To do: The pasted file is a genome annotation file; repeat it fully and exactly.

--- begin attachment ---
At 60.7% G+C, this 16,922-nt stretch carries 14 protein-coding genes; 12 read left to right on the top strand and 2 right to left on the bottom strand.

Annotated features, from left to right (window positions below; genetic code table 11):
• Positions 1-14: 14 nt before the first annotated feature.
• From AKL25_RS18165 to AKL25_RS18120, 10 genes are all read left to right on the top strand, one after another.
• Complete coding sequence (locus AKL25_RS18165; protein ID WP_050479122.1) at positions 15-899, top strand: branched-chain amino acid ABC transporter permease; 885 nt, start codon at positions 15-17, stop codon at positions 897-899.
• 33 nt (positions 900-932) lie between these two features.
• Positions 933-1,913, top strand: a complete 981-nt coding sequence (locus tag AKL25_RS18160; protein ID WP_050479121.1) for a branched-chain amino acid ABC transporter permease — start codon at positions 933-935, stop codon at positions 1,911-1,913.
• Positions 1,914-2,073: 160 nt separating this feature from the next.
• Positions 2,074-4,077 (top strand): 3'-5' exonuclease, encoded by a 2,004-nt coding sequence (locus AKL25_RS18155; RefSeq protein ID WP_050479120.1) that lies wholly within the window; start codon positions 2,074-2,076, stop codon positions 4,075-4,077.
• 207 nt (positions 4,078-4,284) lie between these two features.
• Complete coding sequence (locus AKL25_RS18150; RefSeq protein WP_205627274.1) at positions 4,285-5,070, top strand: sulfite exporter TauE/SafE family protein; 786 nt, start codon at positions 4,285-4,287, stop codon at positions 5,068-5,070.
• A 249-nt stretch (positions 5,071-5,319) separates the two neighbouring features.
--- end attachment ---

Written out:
At 60.7% G+C, this 16,922-nt stretch carries 14 protein-coding genes; 12 read left to right on the top strand and 2 right to left on the bottom strand.

Annotated features, from left to right (window positions below; genetic code table 11):
• Positions 1-14: 14 nt before the first annotated feature.
• From AKL25_RS18165 to AKL25_RS18120, 10 genes are all read left to right on the top strand, one after another.
• Complete coding sequence (locus AKL25_RS18165; protein ID WP_050479122.1) at positions 15-899, top strand: branched-chain amino acid ABC transporter permease; 885 nt, start codon at positions 15-17, stop codon at positions 897-899.
• 33 nt (positions 900-932) lie between these two features.
• Positions 933-1,913, top strand: a complete 981-nt coding sequence (locus tag AKL25_RS18160; protein ID WP_050479121.1) for a branched-chain amino acid ABC transporter permease — start codon at positions 933-935, stop codon at positions 1,911-1,913.
• Positions 1,914-2,073: 160 nt separating this feature from the next.
• Positions 2,074-4,077 (top strand): 3'-5' exonuclease, encoded by a 2,004-nt coding sequence (locus AKL25_RS18155; RefSeq protein ID WP_050479120.1) that lies wholly within the window; start codon positions 2,074-2,076, stop codon positions 4,075-4,077.
• 207 nt (positions 4,078-4,284) lie between these two features.
• Complete coding sequence (locus AKL25_RS18150; RefSeq protein WP_205627274.1) at positions 4,285-5,070, top strand: sulfite exporter TauE/SafE family protein; 786 nt, start codon at positions 4,285-4,287, stop codon at positions 5,068-5,070.
• A 249-nt stretch (positions 5,071-5,319) separates the two neighbouring features.